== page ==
From a fixed satellite service business, that business could come from anywhere. I mean that business, there’s – obviously, we have an abundance of the capacity today. There’s not a huge amount of capacity out there today. And there are new people, particularly, as you look at HD and other forms that are using capacity. So there’s opportunity out there, and we’re a little bit new to the business, but we do offer – we offer value add that other people can’t. We have set-top boxes. We have encryptions, sys services, we have installation and service networks, we have good backup capability. And we just got to go and find those customers who have gone – lot of customers on long term contracts and we can get customers as those contracts roll off, and we can get new people to enter the business. But, there’s no one source that business is going to come from. It’s going to come from a number of companies.

Kit Spring - Stifel Nicolaus

Okay. Are there particular satellites that you think are much more attractive or likely to get additional customers there?

Charlie Ergen

Well all of our satellites are pretty attractive. They really are.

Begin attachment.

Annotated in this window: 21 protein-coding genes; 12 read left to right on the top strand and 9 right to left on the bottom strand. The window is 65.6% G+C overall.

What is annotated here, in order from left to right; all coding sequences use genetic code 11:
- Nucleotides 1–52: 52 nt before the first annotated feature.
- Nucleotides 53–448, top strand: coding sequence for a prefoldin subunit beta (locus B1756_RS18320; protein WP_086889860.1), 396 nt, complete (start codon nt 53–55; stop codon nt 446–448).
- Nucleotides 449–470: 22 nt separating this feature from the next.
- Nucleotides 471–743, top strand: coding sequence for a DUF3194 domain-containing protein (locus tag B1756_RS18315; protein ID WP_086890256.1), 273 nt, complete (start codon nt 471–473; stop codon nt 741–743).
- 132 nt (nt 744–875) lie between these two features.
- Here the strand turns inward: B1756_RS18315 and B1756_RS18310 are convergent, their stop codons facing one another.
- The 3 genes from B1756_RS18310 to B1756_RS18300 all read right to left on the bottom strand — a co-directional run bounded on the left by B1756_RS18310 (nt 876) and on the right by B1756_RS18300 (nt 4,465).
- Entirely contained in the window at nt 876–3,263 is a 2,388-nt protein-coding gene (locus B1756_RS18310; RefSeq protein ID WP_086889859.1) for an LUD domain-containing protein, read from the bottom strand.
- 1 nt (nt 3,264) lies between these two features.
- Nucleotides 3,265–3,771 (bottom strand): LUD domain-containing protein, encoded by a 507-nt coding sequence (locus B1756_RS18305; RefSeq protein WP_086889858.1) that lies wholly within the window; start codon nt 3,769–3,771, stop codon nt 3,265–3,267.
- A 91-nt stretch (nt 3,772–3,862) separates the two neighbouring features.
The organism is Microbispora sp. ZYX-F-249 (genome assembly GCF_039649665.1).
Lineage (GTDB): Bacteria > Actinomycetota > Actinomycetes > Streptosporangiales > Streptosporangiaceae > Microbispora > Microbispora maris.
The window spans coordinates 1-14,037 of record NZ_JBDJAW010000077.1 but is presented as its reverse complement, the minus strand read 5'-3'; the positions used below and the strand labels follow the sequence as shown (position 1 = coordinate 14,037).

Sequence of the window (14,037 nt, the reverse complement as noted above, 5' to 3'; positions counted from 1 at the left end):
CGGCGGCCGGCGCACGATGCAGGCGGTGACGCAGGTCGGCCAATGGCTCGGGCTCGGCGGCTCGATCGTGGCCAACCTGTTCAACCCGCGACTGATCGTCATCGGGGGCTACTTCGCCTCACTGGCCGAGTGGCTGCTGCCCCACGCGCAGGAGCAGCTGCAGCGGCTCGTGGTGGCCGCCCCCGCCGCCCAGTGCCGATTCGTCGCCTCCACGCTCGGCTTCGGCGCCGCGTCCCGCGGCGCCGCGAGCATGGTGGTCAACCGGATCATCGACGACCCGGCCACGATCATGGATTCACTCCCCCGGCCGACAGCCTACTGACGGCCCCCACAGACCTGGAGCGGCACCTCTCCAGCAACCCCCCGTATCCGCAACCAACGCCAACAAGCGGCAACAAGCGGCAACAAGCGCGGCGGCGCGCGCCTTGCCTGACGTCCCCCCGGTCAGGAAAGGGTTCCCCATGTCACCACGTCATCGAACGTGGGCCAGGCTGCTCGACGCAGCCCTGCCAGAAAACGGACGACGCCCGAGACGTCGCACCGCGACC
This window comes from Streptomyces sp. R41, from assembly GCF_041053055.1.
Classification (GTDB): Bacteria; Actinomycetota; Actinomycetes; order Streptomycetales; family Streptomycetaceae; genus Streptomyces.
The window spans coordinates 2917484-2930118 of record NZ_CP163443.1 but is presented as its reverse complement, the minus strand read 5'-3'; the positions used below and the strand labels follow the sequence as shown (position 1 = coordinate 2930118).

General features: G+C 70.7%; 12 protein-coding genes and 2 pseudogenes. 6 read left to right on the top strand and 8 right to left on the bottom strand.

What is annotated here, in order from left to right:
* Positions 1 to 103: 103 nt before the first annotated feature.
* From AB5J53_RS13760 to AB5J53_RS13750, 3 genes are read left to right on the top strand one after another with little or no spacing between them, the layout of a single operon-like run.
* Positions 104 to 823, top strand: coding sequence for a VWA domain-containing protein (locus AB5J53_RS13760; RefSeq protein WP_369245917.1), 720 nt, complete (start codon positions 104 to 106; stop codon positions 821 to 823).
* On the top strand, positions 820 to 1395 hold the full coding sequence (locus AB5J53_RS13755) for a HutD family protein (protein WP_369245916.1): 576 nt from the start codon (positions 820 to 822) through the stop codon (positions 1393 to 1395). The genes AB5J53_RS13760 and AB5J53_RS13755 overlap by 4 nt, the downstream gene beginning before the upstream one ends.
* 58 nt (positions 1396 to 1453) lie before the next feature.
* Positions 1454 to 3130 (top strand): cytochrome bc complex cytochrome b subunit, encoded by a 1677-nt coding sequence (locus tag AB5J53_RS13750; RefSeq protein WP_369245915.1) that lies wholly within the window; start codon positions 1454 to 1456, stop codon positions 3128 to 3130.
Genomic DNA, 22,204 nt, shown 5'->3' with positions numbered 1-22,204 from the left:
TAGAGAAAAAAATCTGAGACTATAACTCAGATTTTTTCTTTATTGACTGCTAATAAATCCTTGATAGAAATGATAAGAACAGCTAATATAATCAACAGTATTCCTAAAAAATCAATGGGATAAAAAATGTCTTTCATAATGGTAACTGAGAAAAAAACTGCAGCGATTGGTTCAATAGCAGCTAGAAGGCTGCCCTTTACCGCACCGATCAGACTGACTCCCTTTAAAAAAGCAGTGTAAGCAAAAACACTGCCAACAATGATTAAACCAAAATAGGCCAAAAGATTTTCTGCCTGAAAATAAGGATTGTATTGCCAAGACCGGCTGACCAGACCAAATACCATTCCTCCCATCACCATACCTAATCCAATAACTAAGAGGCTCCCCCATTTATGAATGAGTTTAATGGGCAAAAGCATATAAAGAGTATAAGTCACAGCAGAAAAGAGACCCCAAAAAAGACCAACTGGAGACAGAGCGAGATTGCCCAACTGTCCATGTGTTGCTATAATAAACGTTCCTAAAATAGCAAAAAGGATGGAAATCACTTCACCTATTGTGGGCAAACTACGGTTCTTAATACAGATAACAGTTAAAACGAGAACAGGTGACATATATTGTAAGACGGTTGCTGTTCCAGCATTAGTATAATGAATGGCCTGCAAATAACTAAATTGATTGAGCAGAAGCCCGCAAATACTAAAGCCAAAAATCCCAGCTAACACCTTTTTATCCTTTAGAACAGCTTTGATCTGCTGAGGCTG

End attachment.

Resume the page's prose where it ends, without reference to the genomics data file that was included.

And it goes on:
Kit Spring - Stifel Nicolaus

Okay.

Charlie Ergen

One of the interesting things, did it cost a lot more money to build a satellite today? There’s huge amount of inflation in the satellite industry, whether it be from launch services or whether it be construction of the satellite, a lot of the parts are made overseas, and the value the dollars has really increased cost of the satellite. So the fact that we have satellites up in outer space that were bought or leased at fairly low prices should put us pretty well positioned there. But the satellites are all state of the art and very good and very powerful. There’s upside for our business there and we think we’ve got the right guy running that business, and we’re working hard to grow it.